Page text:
Skip to content
Image of a young child sitting on a wooden balance bike on a brick path

Teaching a child with autism how to ride a bike

There’s that saying, ‘It’s as easy as riding a bike’ - except riding a bike doesn’t come easy to everybody. In fact, it can be quite complicated and difficult because riding a bike takes several skills. There are several reasons a child with autism may find it difficult to ride a bike. From poor motor and balancing skills and difficulty understanding instructions to inability to sense danger, difficulty steering and anxiety.

The good news is, there are bikes for almost everyone. Whether your child can pedal or not, in this blog we will give you some tips on teaching an autistic child to ride a bike.

Teaching your child safety first

First things first – safety is paramount. Introduce your child to a bike helmet and explain why it is important that they wear one. You might also want to consider elbow, wrist and knee pads. You should let your child help choose their safety gear to ensure that they are comfortable wearing it. Your child also needs to understand road safety and the need to exercise caution when riding a bike. A social story can be a good way to explain bike safety to a child.

Using balance bikes for children under 4 years

If your child is under the age of 4, balance bikes are a great way to teach your child how to balance before learning to ride a bike. These bikes have all the features of a bike minus the pedals, to enable children to focus purely on balance and moving forward using their legs. If your child is too old for a balance bike, you could try lowering the seat and removing the pedals from a regular bike.

Image of a young girl and boy riding on their bikes side by side outside. The boys bicycle is an adapted bike for children with special needs

Stabilisers to help with balance

Stabilisers can help your child feel secure sitting on a bike and pedalling if they have not mastered balancing on one. These can be bought in different sizes and can help your child feel more secure and confident on a bike.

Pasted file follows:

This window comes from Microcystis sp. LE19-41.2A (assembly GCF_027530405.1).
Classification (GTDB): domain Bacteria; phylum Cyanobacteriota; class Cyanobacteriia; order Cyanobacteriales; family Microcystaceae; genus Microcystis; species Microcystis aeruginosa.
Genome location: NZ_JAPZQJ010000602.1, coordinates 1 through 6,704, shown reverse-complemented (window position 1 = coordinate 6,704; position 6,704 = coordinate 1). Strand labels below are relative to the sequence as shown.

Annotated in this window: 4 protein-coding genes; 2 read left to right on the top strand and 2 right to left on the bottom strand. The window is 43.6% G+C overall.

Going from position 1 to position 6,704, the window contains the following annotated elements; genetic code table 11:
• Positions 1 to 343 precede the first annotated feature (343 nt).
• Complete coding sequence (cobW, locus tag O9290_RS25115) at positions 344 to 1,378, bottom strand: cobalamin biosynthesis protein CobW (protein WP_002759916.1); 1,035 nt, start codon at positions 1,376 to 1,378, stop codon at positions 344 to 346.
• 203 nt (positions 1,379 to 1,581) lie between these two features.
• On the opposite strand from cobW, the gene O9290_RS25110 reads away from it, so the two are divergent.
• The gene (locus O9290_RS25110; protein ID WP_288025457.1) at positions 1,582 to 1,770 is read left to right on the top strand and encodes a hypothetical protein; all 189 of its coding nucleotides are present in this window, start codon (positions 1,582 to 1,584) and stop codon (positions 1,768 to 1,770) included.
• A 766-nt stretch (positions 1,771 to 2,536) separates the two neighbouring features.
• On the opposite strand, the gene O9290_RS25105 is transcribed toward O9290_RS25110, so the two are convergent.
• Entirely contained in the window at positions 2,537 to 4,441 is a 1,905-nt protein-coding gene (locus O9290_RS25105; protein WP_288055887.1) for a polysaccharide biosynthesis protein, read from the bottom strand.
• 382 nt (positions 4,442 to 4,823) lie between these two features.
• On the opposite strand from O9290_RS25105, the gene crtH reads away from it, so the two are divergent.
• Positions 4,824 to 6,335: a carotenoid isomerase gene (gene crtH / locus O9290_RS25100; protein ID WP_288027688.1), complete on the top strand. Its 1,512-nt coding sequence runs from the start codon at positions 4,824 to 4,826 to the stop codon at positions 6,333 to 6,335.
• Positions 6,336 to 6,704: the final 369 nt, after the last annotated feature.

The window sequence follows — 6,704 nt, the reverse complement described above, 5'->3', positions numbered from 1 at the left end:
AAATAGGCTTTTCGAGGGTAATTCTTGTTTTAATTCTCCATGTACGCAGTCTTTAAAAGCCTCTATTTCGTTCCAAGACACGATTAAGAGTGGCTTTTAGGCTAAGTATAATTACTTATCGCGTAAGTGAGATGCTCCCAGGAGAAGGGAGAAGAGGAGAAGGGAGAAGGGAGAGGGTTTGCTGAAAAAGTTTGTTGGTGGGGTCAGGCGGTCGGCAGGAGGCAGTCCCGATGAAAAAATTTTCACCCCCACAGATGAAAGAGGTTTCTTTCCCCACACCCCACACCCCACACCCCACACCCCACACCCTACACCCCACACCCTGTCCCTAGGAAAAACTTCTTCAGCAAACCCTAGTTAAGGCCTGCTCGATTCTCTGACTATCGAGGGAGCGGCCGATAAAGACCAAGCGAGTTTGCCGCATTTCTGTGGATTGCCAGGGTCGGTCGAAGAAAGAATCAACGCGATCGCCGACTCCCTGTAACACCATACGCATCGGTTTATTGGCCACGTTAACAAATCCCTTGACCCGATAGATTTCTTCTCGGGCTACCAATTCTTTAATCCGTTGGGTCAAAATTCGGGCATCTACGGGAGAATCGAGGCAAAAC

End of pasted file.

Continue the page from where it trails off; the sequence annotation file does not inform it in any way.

Find a quiet, flat and safe area.

Finding a suitable area with no obstructions is important. Somewhere with soft grass or tarmac is ideal in case of any falls.

image of a smiling young boy holding onto his bicycle wearing a helmet.

Take one step at a time.

It can be overwhelming learning to ride a bike to remember to take one step at a time and be patient. Have clear step-by-step instructions and use positive language. Start by learning to get on and off the bike, then how to hold the handlebars and use the brakes. Balancing and pedalling come next but first, they should learn how to sit and walk forward with the pedals off.

Consider a balance trainer.

If you think your child will manage to ride a regular bike but is taking time to learn the skill of balancing, look at a balance trainer, which is a handlebar that attaches to the rear axle of a child’s bike that a parent can hold onto. This will help you to help them to keep the bike upright whilst they are learning to pedal.

Adapted Bikes and Trikes

If your child has difficulty with motor skills, understanding and balance, an adapted bike or trike might be your answer. These are typically more expensive than regular bikes, however, there are charity grants that you can access to help you purchase one, such as Whizz-Kidz and Newlife the Charity for Disabled Children.

Adapted bikes come in all shapes and sizes. There are trikes which your child can either pedal alone or with the help of an adult using a handlebar. There are tandem bikes, which you can ride with your child. There are even wheelchair-adapted bikes.

A final note.

Remember that learning to ride a bike takes patience and time and is no mean feat. Encourage your child by using positive language and any aids that might help them to be successful.

Previous article Internet Safety Rules to Teach a Child with Autism
Next article Teaching Children with Autism Road Safety